Interfaces of Structure Packages and Decoupling AddOns from the Core
This blog entry is about architecture of ABAP applications. You can see it as part of my series about the ABAP package concept. The topic of this blog series is the following: How can we add new features like UIs to existing ABAP applications? How can we establish interfaces and make them explicit? From an abstract point of view it is about software structure. In my last blog I showed that SAP introduced new features that we can use to obtain a better software structure and refactor the package structure of old code. Now I discuss aspects of decoupling and an apropriate interface stategy for structure packages and the types of interfaces of structure packages: virtual default packages, filter packages and default interfaces (now called standard interfaces) with focus on the latter ones. The blog may be interesting for software architects of ABAP architectures who are familiar with ABAP package concept and want to take it to a new level: how can we develop little applications (think of Fiori-like apps) on top of an existing ABAP application (called “core”) considering following restrictions:
- We don’t want to touch the core. This is reasonable if we have a core API consisting of classes and functions modules but also ABAP Core Data Services.
- The extension (also called AddOn component) may have a faster release cycle than the core. It can consist of application logic, OData services but sometimes even have its own data model.
- The AddOn module uses only this dedicated API of the core exposed as package interfaces. Therefore we have to encapsulate the core without introducing a strong encapsulating of all development packages of the core.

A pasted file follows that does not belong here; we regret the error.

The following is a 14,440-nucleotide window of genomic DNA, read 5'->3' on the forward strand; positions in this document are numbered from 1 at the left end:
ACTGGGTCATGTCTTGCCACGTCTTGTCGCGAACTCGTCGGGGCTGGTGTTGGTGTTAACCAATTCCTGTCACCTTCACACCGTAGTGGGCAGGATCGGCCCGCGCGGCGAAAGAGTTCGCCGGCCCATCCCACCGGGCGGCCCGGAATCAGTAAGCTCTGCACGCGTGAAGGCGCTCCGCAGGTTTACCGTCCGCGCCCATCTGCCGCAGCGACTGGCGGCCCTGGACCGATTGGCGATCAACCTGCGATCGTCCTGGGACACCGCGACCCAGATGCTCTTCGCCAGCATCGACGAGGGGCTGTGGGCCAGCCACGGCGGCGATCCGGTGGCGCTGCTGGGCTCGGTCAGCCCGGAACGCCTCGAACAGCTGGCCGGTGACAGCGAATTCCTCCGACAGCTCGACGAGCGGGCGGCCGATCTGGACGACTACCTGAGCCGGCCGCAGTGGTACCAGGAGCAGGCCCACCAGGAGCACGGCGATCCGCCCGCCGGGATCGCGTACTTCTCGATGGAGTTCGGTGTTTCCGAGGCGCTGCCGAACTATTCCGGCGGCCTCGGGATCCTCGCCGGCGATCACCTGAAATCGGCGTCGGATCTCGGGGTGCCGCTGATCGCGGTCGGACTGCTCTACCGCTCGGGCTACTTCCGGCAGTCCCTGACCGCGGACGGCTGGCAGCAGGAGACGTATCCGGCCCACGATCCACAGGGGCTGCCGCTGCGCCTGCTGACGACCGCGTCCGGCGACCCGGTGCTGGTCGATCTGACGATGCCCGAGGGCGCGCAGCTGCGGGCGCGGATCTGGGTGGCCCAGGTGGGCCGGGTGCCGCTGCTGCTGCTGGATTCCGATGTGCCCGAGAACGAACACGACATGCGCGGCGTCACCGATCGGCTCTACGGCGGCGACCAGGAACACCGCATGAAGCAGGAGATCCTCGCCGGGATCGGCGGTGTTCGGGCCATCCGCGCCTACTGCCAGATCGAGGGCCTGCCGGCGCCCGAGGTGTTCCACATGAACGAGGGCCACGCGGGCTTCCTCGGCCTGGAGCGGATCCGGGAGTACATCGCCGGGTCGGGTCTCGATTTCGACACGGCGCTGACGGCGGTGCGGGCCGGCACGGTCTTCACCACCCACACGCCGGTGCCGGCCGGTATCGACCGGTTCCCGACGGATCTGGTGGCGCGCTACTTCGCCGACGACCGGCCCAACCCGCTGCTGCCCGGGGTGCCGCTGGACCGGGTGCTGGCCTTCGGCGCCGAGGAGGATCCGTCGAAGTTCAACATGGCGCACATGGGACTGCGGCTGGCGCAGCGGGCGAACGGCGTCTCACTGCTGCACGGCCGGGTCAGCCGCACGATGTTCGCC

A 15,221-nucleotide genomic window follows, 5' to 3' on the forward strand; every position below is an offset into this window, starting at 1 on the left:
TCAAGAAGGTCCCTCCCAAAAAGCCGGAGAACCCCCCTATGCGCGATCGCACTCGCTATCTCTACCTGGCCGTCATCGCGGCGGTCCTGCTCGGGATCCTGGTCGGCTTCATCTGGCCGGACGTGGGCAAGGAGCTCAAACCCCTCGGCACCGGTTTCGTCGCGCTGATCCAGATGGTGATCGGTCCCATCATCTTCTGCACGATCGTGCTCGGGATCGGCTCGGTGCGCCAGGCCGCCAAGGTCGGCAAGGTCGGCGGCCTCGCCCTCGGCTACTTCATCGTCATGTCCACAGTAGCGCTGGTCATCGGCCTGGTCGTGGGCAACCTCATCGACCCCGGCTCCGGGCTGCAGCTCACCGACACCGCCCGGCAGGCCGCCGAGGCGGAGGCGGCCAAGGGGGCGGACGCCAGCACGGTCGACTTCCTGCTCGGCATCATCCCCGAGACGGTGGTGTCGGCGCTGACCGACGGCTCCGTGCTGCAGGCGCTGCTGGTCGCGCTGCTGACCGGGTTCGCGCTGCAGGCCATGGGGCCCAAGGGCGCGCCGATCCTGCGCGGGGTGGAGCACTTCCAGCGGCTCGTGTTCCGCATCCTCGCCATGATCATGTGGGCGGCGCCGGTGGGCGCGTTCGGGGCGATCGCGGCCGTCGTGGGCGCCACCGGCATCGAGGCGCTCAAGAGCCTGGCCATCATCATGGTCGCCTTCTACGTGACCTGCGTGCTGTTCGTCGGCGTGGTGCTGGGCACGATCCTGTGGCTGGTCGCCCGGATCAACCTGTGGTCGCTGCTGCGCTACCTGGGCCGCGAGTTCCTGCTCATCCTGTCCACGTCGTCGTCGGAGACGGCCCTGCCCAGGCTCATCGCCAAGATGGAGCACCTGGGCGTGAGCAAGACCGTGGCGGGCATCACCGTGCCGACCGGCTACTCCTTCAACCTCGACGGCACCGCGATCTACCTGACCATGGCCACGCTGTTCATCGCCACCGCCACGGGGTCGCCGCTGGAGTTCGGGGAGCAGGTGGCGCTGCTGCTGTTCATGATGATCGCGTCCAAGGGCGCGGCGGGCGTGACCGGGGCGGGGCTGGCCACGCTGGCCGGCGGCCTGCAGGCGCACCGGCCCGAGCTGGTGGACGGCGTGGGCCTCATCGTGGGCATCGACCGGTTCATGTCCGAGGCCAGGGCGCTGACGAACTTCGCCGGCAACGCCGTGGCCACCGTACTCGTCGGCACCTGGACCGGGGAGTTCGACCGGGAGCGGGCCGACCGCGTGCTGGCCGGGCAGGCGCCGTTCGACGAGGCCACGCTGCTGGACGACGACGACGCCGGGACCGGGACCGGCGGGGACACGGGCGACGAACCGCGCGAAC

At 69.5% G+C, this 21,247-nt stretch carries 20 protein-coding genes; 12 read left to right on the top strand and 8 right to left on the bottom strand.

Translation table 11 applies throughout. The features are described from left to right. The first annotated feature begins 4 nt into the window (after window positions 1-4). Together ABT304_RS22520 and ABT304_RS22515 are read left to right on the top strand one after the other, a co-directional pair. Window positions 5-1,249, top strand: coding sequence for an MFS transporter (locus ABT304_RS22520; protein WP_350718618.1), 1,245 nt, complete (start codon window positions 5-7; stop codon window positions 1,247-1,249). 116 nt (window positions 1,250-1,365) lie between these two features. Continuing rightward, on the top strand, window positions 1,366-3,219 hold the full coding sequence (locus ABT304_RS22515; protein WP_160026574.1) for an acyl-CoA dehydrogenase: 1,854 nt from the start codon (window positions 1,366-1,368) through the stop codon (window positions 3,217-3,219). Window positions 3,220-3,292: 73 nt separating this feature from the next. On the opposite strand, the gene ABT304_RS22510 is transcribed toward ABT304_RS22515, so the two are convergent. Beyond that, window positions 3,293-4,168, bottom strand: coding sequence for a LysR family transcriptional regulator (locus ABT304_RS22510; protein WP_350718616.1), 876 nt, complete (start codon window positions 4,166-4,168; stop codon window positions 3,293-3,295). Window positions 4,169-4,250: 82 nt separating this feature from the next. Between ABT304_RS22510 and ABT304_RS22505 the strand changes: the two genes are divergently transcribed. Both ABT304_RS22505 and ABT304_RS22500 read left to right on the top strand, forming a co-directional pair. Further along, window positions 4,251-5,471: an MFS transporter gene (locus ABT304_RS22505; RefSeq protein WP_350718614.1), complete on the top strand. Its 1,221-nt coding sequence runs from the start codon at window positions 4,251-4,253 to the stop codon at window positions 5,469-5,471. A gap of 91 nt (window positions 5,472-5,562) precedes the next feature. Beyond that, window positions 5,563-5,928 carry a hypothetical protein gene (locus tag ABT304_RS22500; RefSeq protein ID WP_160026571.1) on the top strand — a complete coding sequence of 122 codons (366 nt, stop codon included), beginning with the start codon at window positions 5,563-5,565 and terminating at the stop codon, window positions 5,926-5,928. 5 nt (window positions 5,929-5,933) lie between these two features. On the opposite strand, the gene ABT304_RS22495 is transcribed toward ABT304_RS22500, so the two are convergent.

A typical example of those AddOns are Fiori Apps that SAP delivers as additional software components. Those software components are installable on top of the SAP software components like SAP_APPL for example. But you can also use those techniques for larger development task like Enterprise Extensions SAP developed in the past. I stole this picture from the SAP AAK documentation since it shows the principle of layered architectures very well. Please be aware that architectures with too many layers are very problematic in terms of software development, deployment and test. If I understand the slides from SAP, shown at DSAG events, describing the new digital core correctly, But I think the best solution is a low number of layers: take as much as necessary but not too much. If it is possible then you should try to get rid of not necessary layers because it is positive in terms of TCO.
Before I want to go into details I have to define the scope of this blog entry. Here I only want to discuss one aspect: How you define packages interfaces to define a proper API for the core development.
I am well aware of the fact the overall problem is far from being trivial. Just let me mention additional aspects that are crucial for AddOn development for the sake of completion:
- You have to create software components for the AddOns using the AAK tool. Assumed that the core is shipped as a software component, too, you can define dependencies between the software component versions of the core the extensions. This is described in detail in the AAK documentation.
- Please be aware that AAK 5.0 has many new and exciting features – f.e. you can create software components that can be deinstalled. Of course this may problematic in terms of compliance if transparent tables containing application or customizing data will be deleted.